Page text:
Saturday, November 26, 2011
Green Ham and Humbug
The Cover of my New Book Available now at fine bookstores, (okay, some sort of bookstores, probably not the finest but certainly adequate) near you and at Amazon.ca. Barnes and Nobels is offering this book at a considerable discount I've just noticed. A 46% discount to be exact.
This weeks feature video: This video is a clip of Richard Gervais's discussion on the existence or non-existence of God. It kind of reminds me of Woody Allen who asked, "How can I believe in God when just yesterday my tongue got caught in the typewriter."
BIDDING ON THE LOUIS STORY IS NOW CLOSED
The Louis Saga Continues: Bidding on the 1,500 word essay "Tell Me about the Rabbit George." Signed, hand-bound limited edition of 1 is now closed. Winning Bid: $107.22 G.R. Chelsea Monday, December 2, 2011. I'd sincerely like to thank everyone who bid on this story. It gives this writer much encouragement. Thank you all. To follow the initial story see my July post on the right ----------->
This week's column was published in the West Quebec Post December 2010.
Green Ham and Humbug
“Christmas…” I said to George who was standing at the hallway mirror intensely examining himself with a vague look of horror as if he had somehow sprouted a set of antlers on his way in from the mailbox, “Christmas is becoming ridiculous.”
“Yes dear,” he said, “and why would that be?” He had gone into the bathroom and re-emerged with a hand mirror, which he was now swiveling above his head in front of the hallway mirror as if it were some kind of antenna and he was searching for signals.
“Christmas has become soulless and exhausting,” I said thoughtfully “and furthermore I like your bald spot. It’s a sign of intelligence or testosterone… One or the other… Certainly not both, I don’t think…”
“You’re such a comfort dear,” he said, “and Christmas was always exhausting.”
“True, “ I said. “And now it’s also politically incorrect and carnivorous. And if you didn’t have a bald spot, I’d have nothing to do when I went by your chair on the way to the kitchen. You know how much I like to fondle your bald spot.”
“It’s growing you know. Soon I will have little tufts of hair in the middle of my head and nothing on either side. Just like my father!” he pronounced morosely. “And no one likes Christmas. They all just pretend to. It’s part of our culture.”
At this point Frederick showed up at the door looking for a piece of wood. He had the harried look of a man desperate to prevent wildlife from invading his garbage box. Again.
“They chewed right through the bloody plastic on the recycling bin and there wasn’t even anything edible in there!” he insisted. “Well, maybe some candy canes. I freakin’ hate Christmas.”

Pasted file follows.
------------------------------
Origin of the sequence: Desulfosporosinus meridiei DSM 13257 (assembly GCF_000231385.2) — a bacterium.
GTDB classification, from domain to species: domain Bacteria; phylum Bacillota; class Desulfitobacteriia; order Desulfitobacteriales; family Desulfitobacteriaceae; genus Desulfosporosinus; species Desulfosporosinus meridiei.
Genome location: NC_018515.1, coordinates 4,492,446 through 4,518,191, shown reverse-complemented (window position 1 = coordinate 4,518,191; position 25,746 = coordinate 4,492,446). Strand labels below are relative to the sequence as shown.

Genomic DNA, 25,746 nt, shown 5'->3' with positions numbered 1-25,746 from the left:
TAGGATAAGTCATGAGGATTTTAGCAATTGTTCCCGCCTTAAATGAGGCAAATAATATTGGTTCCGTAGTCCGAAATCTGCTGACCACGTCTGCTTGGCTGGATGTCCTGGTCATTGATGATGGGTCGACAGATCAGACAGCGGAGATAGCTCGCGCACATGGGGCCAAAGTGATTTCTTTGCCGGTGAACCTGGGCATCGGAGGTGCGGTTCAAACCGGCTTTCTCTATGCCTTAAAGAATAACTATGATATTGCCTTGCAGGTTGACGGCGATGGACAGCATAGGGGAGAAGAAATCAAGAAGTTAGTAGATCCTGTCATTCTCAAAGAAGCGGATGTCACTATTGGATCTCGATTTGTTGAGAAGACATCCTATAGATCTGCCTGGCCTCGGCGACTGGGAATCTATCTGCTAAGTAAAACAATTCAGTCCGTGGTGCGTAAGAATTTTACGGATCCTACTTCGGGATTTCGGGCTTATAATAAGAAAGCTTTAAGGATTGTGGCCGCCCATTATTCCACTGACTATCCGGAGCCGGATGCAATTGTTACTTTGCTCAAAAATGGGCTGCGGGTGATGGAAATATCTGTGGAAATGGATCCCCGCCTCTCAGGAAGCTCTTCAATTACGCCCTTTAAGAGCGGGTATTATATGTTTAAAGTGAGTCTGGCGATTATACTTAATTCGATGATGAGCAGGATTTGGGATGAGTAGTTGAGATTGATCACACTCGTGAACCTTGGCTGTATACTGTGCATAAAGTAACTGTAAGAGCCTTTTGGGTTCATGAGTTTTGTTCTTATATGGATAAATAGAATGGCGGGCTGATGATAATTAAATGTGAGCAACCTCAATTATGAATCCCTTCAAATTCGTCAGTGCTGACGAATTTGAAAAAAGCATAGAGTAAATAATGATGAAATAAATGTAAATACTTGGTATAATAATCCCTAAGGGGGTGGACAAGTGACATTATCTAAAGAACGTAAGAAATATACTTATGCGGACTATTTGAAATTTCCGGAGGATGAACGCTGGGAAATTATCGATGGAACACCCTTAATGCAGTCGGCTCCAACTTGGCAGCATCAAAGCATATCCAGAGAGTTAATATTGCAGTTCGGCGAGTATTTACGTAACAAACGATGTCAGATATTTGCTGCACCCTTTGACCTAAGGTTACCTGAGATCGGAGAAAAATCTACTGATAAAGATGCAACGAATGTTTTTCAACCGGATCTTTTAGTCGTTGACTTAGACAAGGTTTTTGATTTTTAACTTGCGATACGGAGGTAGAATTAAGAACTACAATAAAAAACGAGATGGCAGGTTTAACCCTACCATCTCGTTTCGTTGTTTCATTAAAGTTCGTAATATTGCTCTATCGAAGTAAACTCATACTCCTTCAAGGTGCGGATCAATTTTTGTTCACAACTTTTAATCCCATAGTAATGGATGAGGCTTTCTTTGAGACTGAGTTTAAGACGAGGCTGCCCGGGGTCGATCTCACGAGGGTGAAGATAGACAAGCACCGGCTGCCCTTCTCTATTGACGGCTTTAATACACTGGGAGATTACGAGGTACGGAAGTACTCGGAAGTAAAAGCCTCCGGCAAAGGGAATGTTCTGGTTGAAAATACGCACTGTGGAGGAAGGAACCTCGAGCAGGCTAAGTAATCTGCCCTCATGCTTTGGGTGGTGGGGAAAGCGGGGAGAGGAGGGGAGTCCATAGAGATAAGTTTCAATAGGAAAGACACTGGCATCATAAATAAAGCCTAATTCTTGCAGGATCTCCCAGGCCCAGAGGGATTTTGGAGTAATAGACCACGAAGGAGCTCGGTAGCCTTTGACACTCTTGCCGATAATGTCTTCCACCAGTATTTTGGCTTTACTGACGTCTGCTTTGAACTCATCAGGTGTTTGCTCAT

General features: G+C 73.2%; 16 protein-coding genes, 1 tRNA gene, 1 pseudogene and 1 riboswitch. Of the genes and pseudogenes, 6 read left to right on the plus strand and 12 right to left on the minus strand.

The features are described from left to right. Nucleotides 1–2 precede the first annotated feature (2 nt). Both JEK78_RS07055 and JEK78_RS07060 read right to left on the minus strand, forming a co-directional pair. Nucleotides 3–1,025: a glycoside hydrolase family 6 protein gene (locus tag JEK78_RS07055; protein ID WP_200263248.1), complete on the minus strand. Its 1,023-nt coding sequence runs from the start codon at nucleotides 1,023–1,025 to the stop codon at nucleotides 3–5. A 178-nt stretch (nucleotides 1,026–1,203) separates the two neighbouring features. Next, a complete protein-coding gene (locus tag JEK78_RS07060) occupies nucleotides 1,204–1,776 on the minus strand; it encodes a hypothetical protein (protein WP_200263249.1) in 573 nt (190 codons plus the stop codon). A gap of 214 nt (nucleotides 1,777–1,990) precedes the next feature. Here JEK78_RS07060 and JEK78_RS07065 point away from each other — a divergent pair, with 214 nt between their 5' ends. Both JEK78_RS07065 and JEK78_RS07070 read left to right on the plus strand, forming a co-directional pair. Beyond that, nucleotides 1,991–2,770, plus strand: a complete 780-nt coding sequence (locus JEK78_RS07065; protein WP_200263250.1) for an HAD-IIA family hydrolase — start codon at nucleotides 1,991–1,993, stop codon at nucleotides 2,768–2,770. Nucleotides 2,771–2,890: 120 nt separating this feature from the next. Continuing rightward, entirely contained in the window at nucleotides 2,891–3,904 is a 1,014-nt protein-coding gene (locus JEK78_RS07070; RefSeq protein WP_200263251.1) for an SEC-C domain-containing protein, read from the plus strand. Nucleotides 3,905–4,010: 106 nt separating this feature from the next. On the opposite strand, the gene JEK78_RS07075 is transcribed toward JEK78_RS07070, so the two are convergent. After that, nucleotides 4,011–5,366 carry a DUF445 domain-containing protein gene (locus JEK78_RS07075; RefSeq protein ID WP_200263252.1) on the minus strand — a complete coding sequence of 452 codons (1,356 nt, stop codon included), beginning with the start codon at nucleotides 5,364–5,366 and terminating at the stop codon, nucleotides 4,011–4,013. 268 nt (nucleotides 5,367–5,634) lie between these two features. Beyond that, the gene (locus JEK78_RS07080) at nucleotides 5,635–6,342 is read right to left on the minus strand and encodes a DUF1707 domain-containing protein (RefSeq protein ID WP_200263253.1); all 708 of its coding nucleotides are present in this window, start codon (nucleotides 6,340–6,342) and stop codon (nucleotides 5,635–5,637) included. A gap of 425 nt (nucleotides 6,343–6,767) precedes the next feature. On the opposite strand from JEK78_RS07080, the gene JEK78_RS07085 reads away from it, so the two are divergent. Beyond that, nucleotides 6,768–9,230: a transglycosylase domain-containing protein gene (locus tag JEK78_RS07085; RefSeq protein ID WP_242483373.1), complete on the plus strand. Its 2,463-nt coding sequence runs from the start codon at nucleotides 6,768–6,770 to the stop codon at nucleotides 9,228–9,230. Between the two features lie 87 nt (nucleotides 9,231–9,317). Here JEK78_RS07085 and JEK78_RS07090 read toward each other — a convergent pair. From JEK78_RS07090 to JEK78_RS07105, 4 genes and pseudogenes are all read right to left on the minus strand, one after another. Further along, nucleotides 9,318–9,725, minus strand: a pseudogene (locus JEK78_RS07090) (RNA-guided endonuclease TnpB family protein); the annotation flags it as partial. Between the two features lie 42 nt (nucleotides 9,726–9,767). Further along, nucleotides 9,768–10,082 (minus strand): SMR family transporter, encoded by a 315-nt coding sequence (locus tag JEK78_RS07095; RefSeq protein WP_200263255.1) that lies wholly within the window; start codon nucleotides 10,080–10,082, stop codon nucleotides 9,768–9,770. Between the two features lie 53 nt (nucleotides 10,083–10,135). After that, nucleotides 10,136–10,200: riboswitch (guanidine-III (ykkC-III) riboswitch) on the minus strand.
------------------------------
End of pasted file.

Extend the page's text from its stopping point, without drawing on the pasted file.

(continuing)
“Your father,” I said to George, “was a legendary ladies man. He had three women at his funeral all claiming the front row. And this was with even less hair than yours! Frederick, if you look in the closet next to the front door, there’s a piece of wood and squirrels love candy cane and weren’t you supposed to bring those to put on the tree we haven’t yet bought? “
“Bah, humbug!” exclaimed Frederick from the depths of the front closet.
“You’re the one,” muttered George, “who insisted we leave the tree to the last minute because the cat ate the needles last year and we had an emergency vet call on Christmas Day. I thought that wood was for the shelf in the basement, wasn’t it? My father couldn’t help the fact that women just loved him. Did you or did you not say we were having dinner? I can’t possibly go Christmas shopping on a muffin and a bag of chips you know.”
“As a matter of fact,” I said, “I used the old cutting board as a shelf and it would have helped immensely if you hadn’t spilled the catnip on the pine needles. All I have is some leftover ham from I-don’t-know-when.”
“Right through!” exclaimed Frederick. “Not just a nibble! Right the hell through to the other side. How come this never happens to anyone else?”
“Do you have any of those candy canes left Frederick?” grumbled George who was looking at the apparently now green ham even more intently than his bald spot.
Jennifer arrived with two-year-old Nicholas in tow. He was dressed in striped mustard-colored pants and matching sweater with a pointed hood.
“Hello Nicholas! Have you seen Santa Claus yet?” I asked brightly to which he buried his chin on his chest. “Jennifer, do you really WANT tofu turkey or are you just being trendy? “
Jennifer was in a post-consumer meltdown. “Oh the toys! The toys! And nothing recyclable! Oh the noise! The noise!” Jennifer said, breaking into Dr. Seuss.
“Yeah sure! Everyone loves Santa Claus because he had a full head of hair!” mumbled George.
“Has! Has a full head of hair! He’s not dead yet you know. And, “ I said answering the door to Mabel who wanted a tea, “I read somewhere that raccoons have been known to actually symbiotically help squirrels break into garbage cans. We need plum pudding so we’re going shopping George. Here’s the tea, Mabel.”
“Whatever happened to the spirit of Christmas?” asked Mabel philosophically.
“Humbug,” said Frederick.
“Santa,” said Nicholas.
Posted by Sylvia Shawcross at 10:58 PM